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On a trade trip in Japan, House Ways and Means Committee Chairman Paul Ryan (R-WI) was confident Congress will renew trade promotion authority (TPA) in the next few months:
"We're very close, we're in the 11th hour of negotiating the final pieces of TPA," Ryan, in Tokyo with a Congressional delegation for negotiations, told a news conference ahead of a meeting with Japanese Prime Minister Shinzo Abe.
"Once those negotiations are wrapped up we anticipate moving ... fairly quickly, and that's really this spring," he said.
John Murphy, Senior Vice President for International Policy at the U.S. Chamber, told me that TPA isn’t a free pass for the president to do what he wants on trade deals. What it actually does is strengthen Congress’ role in trade negotiations like those underway on the Trans-Pacific Partnership (TPP) and the Trans-Atlantic Trade and Investment Partnership (TTIP):
TPA is all about ensuring Congress has a voice on trade. Without it, the White House would set its own negotiating objectives, and officials may consult with Congress only if and when it’s convenient to do so. TPA lets Congress set the negotiating goals and sets detailed consultation requirements for the White House.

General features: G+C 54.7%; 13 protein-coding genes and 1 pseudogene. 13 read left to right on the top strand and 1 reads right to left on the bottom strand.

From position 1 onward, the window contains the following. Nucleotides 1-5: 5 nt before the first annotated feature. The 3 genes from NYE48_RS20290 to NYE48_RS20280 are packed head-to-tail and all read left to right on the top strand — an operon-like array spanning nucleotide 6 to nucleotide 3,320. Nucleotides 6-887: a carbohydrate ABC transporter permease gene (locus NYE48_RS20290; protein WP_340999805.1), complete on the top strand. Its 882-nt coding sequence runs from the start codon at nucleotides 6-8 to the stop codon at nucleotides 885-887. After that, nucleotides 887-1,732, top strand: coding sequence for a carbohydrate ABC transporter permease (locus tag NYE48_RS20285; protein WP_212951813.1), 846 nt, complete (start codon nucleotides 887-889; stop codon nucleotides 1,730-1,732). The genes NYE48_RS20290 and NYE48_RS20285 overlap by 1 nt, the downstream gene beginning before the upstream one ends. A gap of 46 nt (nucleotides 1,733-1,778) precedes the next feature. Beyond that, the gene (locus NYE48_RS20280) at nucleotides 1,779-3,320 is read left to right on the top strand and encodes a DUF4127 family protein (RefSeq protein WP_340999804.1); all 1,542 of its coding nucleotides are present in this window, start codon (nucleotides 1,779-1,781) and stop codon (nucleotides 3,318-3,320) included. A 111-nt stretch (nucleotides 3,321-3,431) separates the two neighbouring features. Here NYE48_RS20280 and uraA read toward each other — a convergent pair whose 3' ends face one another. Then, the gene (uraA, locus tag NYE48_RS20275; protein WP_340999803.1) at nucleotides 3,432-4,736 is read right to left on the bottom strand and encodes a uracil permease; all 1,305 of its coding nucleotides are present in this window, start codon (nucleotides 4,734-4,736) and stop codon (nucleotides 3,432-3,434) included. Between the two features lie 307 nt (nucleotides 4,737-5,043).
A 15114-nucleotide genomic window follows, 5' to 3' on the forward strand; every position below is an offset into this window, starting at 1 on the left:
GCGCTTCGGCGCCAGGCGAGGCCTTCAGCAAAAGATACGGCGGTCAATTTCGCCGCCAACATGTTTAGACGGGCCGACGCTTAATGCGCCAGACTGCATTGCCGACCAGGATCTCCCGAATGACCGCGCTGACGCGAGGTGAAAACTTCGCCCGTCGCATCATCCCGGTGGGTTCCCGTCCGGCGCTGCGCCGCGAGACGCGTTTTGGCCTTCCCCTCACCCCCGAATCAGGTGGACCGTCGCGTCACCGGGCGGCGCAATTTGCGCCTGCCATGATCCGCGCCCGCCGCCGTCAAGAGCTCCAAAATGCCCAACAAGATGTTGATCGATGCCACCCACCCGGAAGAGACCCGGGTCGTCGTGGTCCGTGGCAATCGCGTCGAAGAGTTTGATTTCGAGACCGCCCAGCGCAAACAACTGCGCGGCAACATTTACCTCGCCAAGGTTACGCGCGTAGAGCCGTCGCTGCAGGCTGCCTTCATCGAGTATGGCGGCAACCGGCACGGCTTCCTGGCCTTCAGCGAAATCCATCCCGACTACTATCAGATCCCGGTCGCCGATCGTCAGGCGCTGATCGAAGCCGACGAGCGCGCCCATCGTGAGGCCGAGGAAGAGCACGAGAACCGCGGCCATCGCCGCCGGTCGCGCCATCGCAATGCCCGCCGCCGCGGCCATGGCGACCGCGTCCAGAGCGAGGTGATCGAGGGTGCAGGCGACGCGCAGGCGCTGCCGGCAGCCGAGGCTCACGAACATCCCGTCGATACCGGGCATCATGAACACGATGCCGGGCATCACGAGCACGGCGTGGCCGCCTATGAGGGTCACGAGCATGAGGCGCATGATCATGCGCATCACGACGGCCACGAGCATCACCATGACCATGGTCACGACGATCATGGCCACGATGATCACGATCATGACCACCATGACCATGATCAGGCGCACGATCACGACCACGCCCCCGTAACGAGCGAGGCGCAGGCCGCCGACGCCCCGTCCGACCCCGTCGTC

Rep. Ryan understands this. In a recent speech in Washington, he explained that TPA empowers Congress:
I think of it more as a contract. We say to the administration, if you want this up-or-down vote, you have to meet three requirements: Number one, you have to follow our guidelines. Number two, you have to talk to us. And number three, you have to remember: We get the final say.
“To drive home this point, the TPA bill introduced last year was entitled the ‘Congressional Trade Priorities Act,’” Murphy added, “TPA strengthens the role of Congress on trade.”